Tom Cruise says ‘Top Gun’ sequel ‘would be fun’

26 Jul 2015 | Author: | No comments yet »

Cruise back with more stunts in ‘Rogue Nation’.

Ethan Hunt (Tom Cruise) has never needed the other members of the IMF more than he does in Paramount Pictures’ “Mission: Impossible – Rogue Nation” – and despite the appearance that the force is done, they all come together, unpredictably as ever, to take on The Syndicate as only the IMF can.The Mission: Impossible Rogue Nation actor said that he wanted stunt scenes with real jets for the recently announced sequel – just like the original.Tom Cruise’s mission for his latest movie was to dangle from the side of a plane for a mid-air stunt that might go down as the most dangerous of his career.

The result is that Jeremy Renner, Simon Pegg and Ving Rhames had a chance to take their characters more than a few bounds forward. “I love the dynamics between Jeremy, Simon and Ving on this film as you see the IMF team come under pressure and almost fracture,” says Tom Cruise. “It looks like the IMF is about to split apart and the whole story is going to blow up basically – and that’s integral to a Mission movie.” As Luther Stickell — the computer expert who first appeared in the original “Mission: Impossible” directed by Brian De Palma – and William Brandt – the IMF agent assigned to guard Ethan Hunt in “Ghost Protocol” — team up to track Ethan, it was a blast for the filmmakers to watch Jeremy Renner and Ving Rhames riffing off each other. He told Extra: ‘If I can figure it out, if all of us can figure it out, it’d be fun to do, I’d like to fly those jets again, but we got to do all the jets practical, no CGI on the jets… ‘I’m saying right now no CGI on the jets.

If we can figure all that out, and the Department of Defense will allow us to do it, that would be fun.’ David Ellison of production company Skydance recently revealed at a press junket for Terminator: Genisys in Berlin that a follow-up to the 1986 classic was in development with a juicy part for Cruise. It has been nearly 20 years since the first Mission: Impossible film came out, and Cruise said that while he now may be older, he keeps pushing himself. “I just don’t sleep, I just keep going,” he said. In order to have a wing-mounted camera get both Cruise and the runway in the frame to make the shot more exciting, Airbus test pilot Ed Strongman had to maneuver a faster, vertical takeoff usually reserved for air show tricks. It’s so much fun to watch them all together.” Director Christopher McQuarrie was thrilled to give the returning cast more screen-time than ever. “We really wanted to get to the ‘Best of the IMF’ in this film.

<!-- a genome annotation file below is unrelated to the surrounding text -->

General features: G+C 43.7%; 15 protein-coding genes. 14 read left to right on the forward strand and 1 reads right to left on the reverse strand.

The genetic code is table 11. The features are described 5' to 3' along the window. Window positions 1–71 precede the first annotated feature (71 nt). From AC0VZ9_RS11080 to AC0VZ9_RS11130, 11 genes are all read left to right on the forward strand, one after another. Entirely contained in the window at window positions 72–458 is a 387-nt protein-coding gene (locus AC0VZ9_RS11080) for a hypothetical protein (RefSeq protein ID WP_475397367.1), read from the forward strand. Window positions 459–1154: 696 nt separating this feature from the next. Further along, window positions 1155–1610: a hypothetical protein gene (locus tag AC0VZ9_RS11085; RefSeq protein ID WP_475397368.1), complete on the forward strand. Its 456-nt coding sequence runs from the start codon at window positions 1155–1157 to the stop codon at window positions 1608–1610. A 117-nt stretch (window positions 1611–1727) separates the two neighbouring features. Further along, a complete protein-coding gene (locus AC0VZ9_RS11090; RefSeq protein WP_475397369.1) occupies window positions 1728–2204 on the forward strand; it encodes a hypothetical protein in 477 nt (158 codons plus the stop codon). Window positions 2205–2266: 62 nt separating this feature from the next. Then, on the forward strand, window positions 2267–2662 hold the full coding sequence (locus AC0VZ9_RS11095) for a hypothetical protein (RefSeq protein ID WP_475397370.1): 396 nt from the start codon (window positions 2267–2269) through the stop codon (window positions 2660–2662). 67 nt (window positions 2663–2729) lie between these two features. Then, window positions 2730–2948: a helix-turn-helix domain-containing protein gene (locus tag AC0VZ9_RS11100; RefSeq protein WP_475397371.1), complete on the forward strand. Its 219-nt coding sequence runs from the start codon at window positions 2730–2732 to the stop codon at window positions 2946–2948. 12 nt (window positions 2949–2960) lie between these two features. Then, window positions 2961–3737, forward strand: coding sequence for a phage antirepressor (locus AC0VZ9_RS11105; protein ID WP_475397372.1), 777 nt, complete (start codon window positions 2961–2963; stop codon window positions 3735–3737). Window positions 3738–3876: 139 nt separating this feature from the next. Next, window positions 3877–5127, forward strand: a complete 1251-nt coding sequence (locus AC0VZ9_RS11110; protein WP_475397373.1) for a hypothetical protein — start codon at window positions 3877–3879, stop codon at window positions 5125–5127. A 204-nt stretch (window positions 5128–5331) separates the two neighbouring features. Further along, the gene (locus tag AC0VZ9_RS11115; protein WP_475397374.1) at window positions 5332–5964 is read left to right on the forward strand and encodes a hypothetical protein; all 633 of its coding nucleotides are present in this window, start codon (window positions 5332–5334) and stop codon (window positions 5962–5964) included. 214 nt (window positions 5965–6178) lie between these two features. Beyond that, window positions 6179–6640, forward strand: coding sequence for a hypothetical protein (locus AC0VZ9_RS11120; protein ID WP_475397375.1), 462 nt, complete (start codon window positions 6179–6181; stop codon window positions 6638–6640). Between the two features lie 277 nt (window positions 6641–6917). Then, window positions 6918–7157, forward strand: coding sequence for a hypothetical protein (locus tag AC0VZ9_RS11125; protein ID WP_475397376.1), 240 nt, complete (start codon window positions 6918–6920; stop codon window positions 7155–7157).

So that’s what we did.” McQuarrie remembers walking around the entire length of the plane to give Cruise, already tied into place, notes via hand signals over the noise of the engines before the first takeoff. “He knew I could hear him and he turned to me and screamed at the top of his lungs, ‘Just remember, if I look like I’m panicking, it’s because I’m acting. What’s fantastic for me as a director is that each of these actors brings their own special quality and my job was simply to find everyone’s individual rhythms and synch them together,” he explains. “And of course throughout it all, Tom was the anchor. I was thinking, ‘I don’t want to tell him how dangerous this really is,’” Cruise recalls. “So I’m driving high speed, drifting into very narrow allies, slamming up against the wall at times, really trying to push it to the edge while he was cracking me up with his performance!” Adds Ellison: “Simon is hilarious but he also brings in a phenomenal new incarnation of Benji from the one we first met. When you see him willing to risk his life for Ethan out of true friendship, it feels incredibly authentic.” Pegg admits that he could hardly wait to head off on another “Mission: Impossible.” “When you get that call that they’re doing another one, it’s always exciting,” he explains. “Then you wait for the script, hoping your character doesn’t die!” One thing that hasn’t altered, says Pegg, is the appeal of the “Mission” premise – that there are people willing to attempt the impossible to keep the rest of us safe. “Here we are 20 years later and we’re still out there saving the world – so this story obviously has still got a lot to give,” he reflects. “The world has changed and the missions have grown more complex, but there are still a lot of bad guys out there who should be stopped and I think ‘Mission: Impossible’ is a wish fulfillment in that respect. There’s seriousness to that idea, but at the same time, we play with it with such a sense of adventure and fun that you can’t help but be swept up in that.”

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